‘Sho­far Fac­tory’ gives an old prac­tice new life

Baltimore Sun - - FRONT PAGE - By Jonathan Pitts

The prayer books were put away, the his­tory lessons fin­ished, and 10-year-old Macken­zie Ryan was re­minded again that she doesn’t at­tend an or­di­nary He­brew school.

In a tree out­side hung the head of a deer. On a pic­nic ta­ble nearby lay a hoof and a pile of sheep­skins. And 21 class­mates looked on as Macken­zie worked a hack­saw nois­ily back and forth with a bearded, mid­dle-aged rabbi.

Macken­zie and Rabbi Hillel Baron were cut­ting the tip off a re­cently har­vested sheep’s horn — a fi­nal stage in the cre­ation of a sho­far, the sim­ple, curved wind in­stru­ment blown to cel­e­brate Rosh Hashana, the Jewish New Year, which be­gins Sun­day.

The ex­er­cise was part of a work­shop in sho­far-mak­ing that Baron has of­fered at Gan Is­rael, the He­brew school of the Lubav­itch Cen­ter of Howard County, for more than 25 years.

At a time when many synagogues have taken to us­ing highly pol­ished ver­sions of the cer­e­mo­nial in­stru­ment — of­ten made from the siz­able horns of the African an­te­lope cov­ered in polyurethane — Baron has built a tra­di­tion of teach­ing chil­dren the sim­ple, some­times messy method used by the Jewish peo­ple as far back as the time of Moses.

Each child who vis­its the “Sho­far Fac­tory,” as Baron calls it, ends up go­ing home with the kind of in­stru­ment Is­raelite priests are said to have blown to bring down the walls of Jeri­cho — mod­est in size, hewn from the horn of a sim­ple an­i­mal,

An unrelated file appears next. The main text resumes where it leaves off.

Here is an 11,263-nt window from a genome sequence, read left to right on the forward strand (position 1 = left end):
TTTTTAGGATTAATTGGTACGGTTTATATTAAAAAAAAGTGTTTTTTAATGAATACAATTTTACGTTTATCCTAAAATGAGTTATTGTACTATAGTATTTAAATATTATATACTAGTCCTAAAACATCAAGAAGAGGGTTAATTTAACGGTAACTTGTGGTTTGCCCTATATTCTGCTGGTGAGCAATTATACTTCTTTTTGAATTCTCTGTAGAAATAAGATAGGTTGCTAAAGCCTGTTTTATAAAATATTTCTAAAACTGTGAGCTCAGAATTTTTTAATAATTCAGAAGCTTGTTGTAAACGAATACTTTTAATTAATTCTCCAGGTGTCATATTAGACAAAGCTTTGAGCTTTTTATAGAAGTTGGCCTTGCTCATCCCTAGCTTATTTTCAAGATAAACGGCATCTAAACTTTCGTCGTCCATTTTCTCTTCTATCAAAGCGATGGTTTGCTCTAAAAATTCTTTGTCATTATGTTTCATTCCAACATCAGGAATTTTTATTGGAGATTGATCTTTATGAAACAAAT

fa­ther, step­mother and grand­mother — sat in the last two rows of the court­room hold­ing hands as the jury fore­woman read the ver­dict.

Jol­ley’s mother, Tiffany Jol­ley, be­gan to trem­ble and weep. Her mother held her tight. Jol­ley’s fa­ther sat, tears welling in his eyes.

Af­ter the jury left the court­room, Tiffany Jol­ley ran out the door and down the hall­way cry­ing hys­ter­i­cally.

“Oh, my God! Oh, my God!” she screamed. “My baby. My baby.”

Craw­ford looked dazed as he stood up to be es­corted out by sher­iff’s deputies. De­fense at­tor­ney Jonas Needleman caught him as he nearly fell onto a ta­ble.

Craw­ford and Jol­ley both were par­tic­i­pants in Seeds of Prom­ise, the in­ten­sive men­tor­ing pro­gram at Bal­ti­more Re­nais­sance Academy.

Craw­ford tes­ti­fied that Jol­ley and his friends, some of them as­so­ci­ated with the M Street Gang of McCul­loh Homes, had tor­mented him for months. They started fights with him at school and at­tacked him in the neigh­bor­hood af­ter school. He said they hounded him con­stantly about his mother, who he said would show up to school drunk.

Craw­ford said he com­plained to his men­tor and the school’s prin­ci­pal, Nikkia Rowe, but they did not stop the bul­ly­ing.

On the day of the at­tack, Craw­ford said, Jol­ley and his friends had in­tim­i­dated him through­out the day.

“I felt some­body was go­ing to do some­thing af­ter school,” he tes­ti­fied. “I just didn’t know what. I was scared.”

Tears poured down his face and he be­gan to trem­ble as he de­scribed walk­ing into the bi­ol­ogy lab where Jol­ley was that Novem­ber day. He said he had wanted to re­turn a friend’s cell­phone, but also try and speak to Jol­ley. Craw­ford tes­ti­fied that he paced in front of the class­room try­ing to fig­ure out if he should leave early.